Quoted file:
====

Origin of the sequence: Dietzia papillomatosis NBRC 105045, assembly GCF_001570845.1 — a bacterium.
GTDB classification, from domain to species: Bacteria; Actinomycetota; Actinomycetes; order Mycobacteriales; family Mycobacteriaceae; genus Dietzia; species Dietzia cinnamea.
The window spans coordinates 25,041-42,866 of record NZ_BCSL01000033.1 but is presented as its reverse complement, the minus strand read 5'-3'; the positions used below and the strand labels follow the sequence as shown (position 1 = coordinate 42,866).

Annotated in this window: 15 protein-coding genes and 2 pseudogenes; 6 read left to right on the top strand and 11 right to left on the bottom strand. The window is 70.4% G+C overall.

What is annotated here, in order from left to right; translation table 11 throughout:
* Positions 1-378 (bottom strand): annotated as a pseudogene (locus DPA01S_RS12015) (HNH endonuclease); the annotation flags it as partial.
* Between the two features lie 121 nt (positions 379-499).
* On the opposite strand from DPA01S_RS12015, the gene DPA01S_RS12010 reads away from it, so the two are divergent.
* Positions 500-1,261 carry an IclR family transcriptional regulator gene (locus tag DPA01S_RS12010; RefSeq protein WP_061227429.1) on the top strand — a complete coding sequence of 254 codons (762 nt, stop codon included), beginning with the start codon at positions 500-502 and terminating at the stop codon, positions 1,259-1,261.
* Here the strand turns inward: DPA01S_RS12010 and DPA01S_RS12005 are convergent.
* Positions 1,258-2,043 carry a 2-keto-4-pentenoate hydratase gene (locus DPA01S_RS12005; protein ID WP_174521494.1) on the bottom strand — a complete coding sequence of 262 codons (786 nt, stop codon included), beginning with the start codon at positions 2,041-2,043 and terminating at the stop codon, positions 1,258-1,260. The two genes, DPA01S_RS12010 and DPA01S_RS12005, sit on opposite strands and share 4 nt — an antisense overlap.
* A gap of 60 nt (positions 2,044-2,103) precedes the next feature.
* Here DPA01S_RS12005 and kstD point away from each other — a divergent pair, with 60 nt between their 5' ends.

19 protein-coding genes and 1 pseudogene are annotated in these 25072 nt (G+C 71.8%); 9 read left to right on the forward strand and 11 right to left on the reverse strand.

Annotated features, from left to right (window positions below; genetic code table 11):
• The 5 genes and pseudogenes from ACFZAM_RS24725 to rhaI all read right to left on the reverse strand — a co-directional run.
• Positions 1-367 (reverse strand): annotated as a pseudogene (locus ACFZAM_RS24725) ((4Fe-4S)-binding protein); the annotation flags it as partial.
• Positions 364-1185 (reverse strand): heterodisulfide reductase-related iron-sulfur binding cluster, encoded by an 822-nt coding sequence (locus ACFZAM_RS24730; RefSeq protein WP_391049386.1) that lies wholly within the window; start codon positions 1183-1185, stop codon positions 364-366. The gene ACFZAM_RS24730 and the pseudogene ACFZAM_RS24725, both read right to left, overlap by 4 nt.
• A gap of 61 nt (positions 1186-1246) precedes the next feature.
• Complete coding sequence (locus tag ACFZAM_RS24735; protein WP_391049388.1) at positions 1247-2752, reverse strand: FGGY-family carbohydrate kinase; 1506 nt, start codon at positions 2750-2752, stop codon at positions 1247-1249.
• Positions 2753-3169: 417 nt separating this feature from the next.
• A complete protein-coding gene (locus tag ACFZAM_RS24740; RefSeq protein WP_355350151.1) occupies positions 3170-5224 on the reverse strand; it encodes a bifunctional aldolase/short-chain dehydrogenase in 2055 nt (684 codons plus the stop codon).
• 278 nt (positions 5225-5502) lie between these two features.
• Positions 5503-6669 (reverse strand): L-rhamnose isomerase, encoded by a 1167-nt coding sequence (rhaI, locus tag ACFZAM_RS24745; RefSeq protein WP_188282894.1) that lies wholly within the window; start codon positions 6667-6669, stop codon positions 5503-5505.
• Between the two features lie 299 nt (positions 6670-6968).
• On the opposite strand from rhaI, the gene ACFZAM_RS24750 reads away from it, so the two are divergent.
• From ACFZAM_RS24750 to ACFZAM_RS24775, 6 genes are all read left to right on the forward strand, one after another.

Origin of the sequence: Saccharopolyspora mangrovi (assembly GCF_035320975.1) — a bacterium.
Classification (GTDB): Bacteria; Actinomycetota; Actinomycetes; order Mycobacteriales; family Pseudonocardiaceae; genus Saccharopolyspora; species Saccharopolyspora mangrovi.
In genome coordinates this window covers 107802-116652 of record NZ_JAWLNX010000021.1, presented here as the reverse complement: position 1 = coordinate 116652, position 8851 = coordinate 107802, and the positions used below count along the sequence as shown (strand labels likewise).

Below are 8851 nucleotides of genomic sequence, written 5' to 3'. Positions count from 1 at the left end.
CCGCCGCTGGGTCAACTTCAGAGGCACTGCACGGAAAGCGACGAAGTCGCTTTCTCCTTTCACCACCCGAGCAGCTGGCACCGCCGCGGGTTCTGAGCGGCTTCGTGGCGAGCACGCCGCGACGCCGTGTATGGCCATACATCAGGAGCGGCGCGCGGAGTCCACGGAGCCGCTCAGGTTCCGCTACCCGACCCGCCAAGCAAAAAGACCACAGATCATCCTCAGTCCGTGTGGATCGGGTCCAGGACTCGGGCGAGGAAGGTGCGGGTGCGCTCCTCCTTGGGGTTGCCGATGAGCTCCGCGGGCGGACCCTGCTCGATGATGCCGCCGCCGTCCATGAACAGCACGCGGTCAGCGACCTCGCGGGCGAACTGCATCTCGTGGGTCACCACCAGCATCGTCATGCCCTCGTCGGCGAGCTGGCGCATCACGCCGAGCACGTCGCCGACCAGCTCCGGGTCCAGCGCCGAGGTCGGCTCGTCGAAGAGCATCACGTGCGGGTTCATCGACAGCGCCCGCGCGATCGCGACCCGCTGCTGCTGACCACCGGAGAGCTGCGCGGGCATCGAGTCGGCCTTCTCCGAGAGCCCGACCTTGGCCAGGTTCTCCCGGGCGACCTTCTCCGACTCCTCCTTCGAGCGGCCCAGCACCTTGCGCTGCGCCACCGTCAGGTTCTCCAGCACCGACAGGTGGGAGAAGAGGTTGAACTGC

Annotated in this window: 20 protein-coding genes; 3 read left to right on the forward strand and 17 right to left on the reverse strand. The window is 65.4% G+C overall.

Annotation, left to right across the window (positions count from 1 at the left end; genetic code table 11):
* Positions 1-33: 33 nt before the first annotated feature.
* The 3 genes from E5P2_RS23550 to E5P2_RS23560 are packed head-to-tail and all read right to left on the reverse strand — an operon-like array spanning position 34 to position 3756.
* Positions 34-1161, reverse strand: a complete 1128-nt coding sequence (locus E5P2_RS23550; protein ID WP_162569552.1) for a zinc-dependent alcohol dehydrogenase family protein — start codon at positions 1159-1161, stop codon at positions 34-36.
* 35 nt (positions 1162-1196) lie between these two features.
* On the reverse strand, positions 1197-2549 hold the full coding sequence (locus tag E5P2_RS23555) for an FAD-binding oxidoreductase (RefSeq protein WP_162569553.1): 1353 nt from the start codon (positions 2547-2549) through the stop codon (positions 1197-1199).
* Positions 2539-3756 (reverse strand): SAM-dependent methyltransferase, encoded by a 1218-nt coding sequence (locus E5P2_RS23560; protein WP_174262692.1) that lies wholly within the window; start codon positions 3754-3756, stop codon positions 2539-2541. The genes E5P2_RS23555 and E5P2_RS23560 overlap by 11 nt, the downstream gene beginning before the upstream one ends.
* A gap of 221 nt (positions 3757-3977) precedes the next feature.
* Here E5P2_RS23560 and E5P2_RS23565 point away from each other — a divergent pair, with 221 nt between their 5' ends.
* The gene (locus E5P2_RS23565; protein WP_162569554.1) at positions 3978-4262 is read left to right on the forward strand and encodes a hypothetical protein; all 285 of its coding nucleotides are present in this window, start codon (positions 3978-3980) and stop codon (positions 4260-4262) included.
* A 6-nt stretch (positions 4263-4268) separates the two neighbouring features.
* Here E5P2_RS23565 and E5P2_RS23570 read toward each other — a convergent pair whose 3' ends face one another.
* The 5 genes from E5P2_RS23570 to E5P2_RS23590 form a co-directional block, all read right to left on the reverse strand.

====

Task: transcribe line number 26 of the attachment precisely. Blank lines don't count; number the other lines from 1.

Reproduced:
• On the opposite strand from rhaI, the gene ACFZAM_RS24750 reads away from it, so the two are divergent.